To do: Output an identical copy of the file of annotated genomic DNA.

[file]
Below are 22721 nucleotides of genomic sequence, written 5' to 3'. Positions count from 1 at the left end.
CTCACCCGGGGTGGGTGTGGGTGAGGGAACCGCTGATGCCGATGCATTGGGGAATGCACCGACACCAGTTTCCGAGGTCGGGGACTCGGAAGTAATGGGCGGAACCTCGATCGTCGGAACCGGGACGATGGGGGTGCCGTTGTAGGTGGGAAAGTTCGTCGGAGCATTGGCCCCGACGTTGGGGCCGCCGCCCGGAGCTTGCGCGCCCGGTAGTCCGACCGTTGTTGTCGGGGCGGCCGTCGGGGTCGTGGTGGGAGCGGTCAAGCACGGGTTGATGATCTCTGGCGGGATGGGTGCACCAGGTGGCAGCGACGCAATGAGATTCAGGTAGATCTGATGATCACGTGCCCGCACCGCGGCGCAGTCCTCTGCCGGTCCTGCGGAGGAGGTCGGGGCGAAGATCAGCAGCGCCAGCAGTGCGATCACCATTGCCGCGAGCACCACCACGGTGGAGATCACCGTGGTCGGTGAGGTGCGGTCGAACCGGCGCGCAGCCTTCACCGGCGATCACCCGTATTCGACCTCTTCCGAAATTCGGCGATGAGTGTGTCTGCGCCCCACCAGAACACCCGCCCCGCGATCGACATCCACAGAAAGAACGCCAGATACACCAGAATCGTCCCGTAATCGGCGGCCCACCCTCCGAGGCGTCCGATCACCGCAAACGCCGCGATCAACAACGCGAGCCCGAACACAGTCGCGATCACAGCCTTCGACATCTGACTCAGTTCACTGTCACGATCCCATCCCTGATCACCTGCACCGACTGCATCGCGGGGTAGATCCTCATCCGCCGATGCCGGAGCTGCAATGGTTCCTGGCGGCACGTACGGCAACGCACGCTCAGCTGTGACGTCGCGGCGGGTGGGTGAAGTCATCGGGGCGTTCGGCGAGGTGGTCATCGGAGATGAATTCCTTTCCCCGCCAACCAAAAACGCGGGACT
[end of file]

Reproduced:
Below are 22721 nucleotides of genomic sequence, written 5' to 3'. Positions count from 1 at the left end.
CTCACCCGGGGTGGGTGTGGGTGAGGGAACCGCTGATGCCGATGCATTGGGGAATGCACCGACACCAGTTTCCGAGGTCGGGGACTCGGAAGTAATGGGCGGAACCTCGATCGTCGGAACCGGGACGATGGGGGTGCCGTTGTAGGTGGGAAAGTTCGTCGGAGCATTGGCCCCGACGTTGGGGCCGCCGCCCGGAGCTTGCGCGCCCGGTAGTCCGACCGTTGTTGTCGGGGCGGCCGTCGGGGTCGTGGTGGGAGCGGTCAAGCACGGGTTGATGATCTCTGGCGGGATGGGTGCACCAGGTGGCAGCGACGCAATGAGATTCAGGTAGATCTGATGATCACGTGCCCGCACCGCGGCGCAGTCCTCTGCCGGTCCTGCGGAGGAGGTCGGGGCGAAGATCAGCAGCGCCAGCAGTGCGATCACCATTGCCGCGAGCACCACCACGGTGGAGATCACCGTGGTCGGTGAGGTGCGGTCGAACCGGCGCGCAGCCTTCACCGGCGATCACCCGTATTCGACCTCTTCCGAAATTCGGCGATGAGTGTGTCTGCGCCCCACCAGAACACCCGCCCCGCGATCGACATCCACAGAAAGAACGCCAGATACACCAGAATCGTCCCGTAATCGGCGGCCCACCCTCCGAGGCGTCCGATCACCGCAAACGCCGCGATCAACAACGCGAGCCCGAACACAGTCGCGATCACAGCCTTCGACATCTGACTCAGTTCACTGTCACGATCCCATCCCTGATCACCTGCACCGACTGCATCGCGGGGTAGATCCTCATCCGCCGATGCCGGAGCTGCAATGGTTCCTGGCGGCACGTACGGCAACGCACGCTCAGCTGTGACGTCGCGGCGGGTGGGTGAAGTCATCGGGGCGTTCGGCGAGGTGGTCATCGGAGATGAATTCCTTTCCCCGCCAACCAAAAACGCGGGACT